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Friday, April 16, 2010

A Brief History of 'Paid Inclusion' Search Results

In 2000, a company named GoTo.com offered the first paid search inclusions. GoTo.com signed Netscape and AOL (the latter of which would one day buy the former), among others. While purists balked, GoTo dismissed its detractors, saying they were like the Yellow Pages for the Web, and those who paid more got better placement. GoTo eventually became Overture.

One year later, every major search engine offered paid inclusions, and lauded Overture's advertising initiative.

Prior to this, search engines were used, by webmasters and Web scholars, as much to determine a site's relevancy as to find information. Google still tries to maintain this, to a lesser extent these days, with Google PR (Page Rank), but Google PR does not work. Google executives blame sponsored posts and "black hat" SEO tactics, but Google executives only ever take credit for the things they get right; the truth is that Google's famed algorithm just is not up to snuff, and their attack on bloggers who sell sponsored posts cost them dearly, where relevance is concerned.

Further, Google owns a lot of the Web, and the bottom-line here is that Google wants to make money off the entire Web. Like it or lump it, that's the bottom-line: Google wants a piece of the action - wherever, whatever, and however, that action is. While it now has several revenue streams, Google made its money from paid inclusions and advertisements placed alongside its results. Paid inclusions made Google rich - to the tune of nearly $40bn annually - so...

At any rate, this new advertising model gave birth to the SEO "movement," if you will. Enterprising young Webheads began offering Search Engine Optimization services as early as 2001; roughly a decade later, SEO is an established practice of webmasters the world over. But early attempts caused a lot of damage to the inherent structure of the Web, just as early opponents had predicted.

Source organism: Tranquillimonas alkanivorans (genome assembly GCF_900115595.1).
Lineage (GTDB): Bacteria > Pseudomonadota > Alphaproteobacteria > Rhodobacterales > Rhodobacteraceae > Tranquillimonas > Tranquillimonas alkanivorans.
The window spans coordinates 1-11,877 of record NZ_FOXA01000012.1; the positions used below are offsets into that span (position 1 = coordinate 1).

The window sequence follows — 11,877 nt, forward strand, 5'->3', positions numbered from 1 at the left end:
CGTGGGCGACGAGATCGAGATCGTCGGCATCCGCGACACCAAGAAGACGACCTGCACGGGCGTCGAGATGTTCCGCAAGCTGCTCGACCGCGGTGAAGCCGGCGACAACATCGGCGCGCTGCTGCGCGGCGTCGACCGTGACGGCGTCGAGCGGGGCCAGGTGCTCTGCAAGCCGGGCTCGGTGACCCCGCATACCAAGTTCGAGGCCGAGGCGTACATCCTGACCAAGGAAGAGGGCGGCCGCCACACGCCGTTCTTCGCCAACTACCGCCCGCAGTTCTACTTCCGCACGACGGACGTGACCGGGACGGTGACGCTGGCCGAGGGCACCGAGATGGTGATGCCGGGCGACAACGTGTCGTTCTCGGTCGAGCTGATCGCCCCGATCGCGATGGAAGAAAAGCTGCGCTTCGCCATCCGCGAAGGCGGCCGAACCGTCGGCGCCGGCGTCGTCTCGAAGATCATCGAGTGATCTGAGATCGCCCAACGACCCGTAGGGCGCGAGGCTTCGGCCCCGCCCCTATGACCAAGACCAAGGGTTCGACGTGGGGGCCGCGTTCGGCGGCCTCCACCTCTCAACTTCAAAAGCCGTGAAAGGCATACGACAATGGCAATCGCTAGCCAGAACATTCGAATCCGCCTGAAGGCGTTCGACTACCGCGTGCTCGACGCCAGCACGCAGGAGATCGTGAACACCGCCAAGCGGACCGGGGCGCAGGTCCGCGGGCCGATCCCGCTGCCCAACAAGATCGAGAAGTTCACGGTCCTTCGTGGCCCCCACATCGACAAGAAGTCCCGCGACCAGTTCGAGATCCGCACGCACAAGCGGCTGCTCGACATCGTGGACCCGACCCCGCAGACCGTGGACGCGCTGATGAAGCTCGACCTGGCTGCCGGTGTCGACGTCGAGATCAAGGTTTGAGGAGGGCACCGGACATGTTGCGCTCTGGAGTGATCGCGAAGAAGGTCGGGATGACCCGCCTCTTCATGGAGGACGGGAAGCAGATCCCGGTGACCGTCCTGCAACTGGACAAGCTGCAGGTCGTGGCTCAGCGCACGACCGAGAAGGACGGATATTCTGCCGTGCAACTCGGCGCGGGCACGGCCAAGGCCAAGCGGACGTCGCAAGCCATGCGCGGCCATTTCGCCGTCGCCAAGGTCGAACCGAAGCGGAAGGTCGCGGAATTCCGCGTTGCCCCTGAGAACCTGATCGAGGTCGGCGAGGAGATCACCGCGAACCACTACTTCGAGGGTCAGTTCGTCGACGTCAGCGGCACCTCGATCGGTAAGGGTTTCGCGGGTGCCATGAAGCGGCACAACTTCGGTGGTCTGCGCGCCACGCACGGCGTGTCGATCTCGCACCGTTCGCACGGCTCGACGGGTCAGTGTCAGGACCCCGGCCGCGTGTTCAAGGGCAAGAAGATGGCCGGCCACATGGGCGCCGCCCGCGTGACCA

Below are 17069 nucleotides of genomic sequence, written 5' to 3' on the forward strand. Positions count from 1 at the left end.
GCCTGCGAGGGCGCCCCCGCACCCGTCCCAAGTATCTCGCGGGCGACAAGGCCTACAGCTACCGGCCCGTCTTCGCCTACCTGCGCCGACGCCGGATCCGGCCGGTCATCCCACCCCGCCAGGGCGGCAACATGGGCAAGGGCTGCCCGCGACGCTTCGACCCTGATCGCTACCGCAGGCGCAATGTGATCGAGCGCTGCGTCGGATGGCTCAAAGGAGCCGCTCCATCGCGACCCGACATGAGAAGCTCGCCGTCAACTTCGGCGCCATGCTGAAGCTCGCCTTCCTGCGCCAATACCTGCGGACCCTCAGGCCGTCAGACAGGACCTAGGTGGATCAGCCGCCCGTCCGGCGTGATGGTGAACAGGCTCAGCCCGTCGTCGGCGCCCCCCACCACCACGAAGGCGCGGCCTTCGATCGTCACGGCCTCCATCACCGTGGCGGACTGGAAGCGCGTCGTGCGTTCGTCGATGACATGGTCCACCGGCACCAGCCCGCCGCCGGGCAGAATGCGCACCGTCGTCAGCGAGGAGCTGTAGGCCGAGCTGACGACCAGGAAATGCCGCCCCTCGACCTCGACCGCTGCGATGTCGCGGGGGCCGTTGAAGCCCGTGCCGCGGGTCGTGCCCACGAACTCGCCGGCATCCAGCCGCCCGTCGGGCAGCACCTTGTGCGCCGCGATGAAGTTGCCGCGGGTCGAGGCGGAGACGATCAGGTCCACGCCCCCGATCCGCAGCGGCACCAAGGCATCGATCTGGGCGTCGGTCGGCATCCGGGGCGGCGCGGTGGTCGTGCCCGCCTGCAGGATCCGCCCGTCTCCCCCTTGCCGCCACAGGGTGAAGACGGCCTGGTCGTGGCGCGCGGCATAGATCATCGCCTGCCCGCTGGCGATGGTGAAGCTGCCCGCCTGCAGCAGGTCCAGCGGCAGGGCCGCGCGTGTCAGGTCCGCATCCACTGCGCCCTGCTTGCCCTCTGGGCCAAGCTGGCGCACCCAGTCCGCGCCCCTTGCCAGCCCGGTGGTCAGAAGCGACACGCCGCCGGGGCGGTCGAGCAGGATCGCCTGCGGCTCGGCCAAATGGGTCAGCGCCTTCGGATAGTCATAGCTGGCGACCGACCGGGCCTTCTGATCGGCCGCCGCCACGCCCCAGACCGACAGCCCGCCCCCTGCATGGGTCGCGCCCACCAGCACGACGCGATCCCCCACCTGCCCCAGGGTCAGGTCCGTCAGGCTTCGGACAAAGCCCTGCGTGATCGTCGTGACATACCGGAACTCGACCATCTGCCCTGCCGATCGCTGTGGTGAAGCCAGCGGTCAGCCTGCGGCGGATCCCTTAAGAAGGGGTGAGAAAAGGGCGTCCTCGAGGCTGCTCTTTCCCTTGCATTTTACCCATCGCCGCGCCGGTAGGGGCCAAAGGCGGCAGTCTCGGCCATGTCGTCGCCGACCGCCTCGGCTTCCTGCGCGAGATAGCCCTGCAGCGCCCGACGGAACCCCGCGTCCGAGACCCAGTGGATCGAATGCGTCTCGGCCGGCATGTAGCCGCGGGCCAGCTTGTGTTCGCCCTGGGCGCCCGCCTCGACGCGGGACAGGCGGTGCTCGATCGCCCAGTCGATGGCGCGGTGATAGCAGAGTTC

META data, such as KEYWORDS, was meant to make information (webpages) easier to sort and find. Remember, prior to 1998, Web directories were the closest thing to search engines that we had; KEYWORDS were meant to help search engines more than humans - to automate the processes of that famous "algorithm" on which Google should choke. All this SEO eventually forced search engines to ignore the META data on most webpages, resulting in the obvious: Less relevant search results... except for paid inclusions, which always received placement commensurate to the amount the company had paid.

It is only in recent years that KEYWORDS have started making their way back into the search engine model, and that is because webdesigners, like myself, insist on including them. They are important, necessary, and abuse is pretty easy to spot. But I'm not tooting my own horn; a lot of people were put-out with the search engines' paid results and their superior attitude toward both netizens, and passive Web users, alike.

In 2002, Commercial Alert - a consumer advocacy group - filed a complaint with the FTC, claiming paid results were not clearly demarcated, and thus constituted "deceptive advertising." The FTC agreed not to take action, so long as the search engines voluntarily changed their ways. By 2004, 30% of the results returned from search engine aggregator, Dogpile, were still sponsored results, but were clearly labeled as such, according to Find It Online, 4th-Ed., published that same year.

These days, sponsored results are so common that most searchers simply look past them, but search engine relevancy is still so poor that many sponsored returns actually are the best result. I am not claiming that this is intentional; quite the opposite: Search engines are simply lacking, and Google leads the way.

There certainly isn't anything wrong with a little SEO, nor is there anything wrong with advertising, but I hope this brief history of sponsored search better explains why I am against Google's stance on sponsored posting, and pretty much everything else.

While Google did not invent SEO, or paid inclusions, or search - Google has never invented anything, they just acquire - they certainly jumped on that bandwagon fast and hard and rode it to the very end. For them to punish webmasters and content providers, such as myself - those of us who actually create the Web - for wanting a small return on our work, is literally tantamount to saying, "We want to hire you, but we aren't going to pay you in any shape, form, or fashion, nor will we credit you in any way, and everything you produce will belong to us simply because we lay claim to it."

Which is tantamount to slavery.

© C Harris Lynn, 2010

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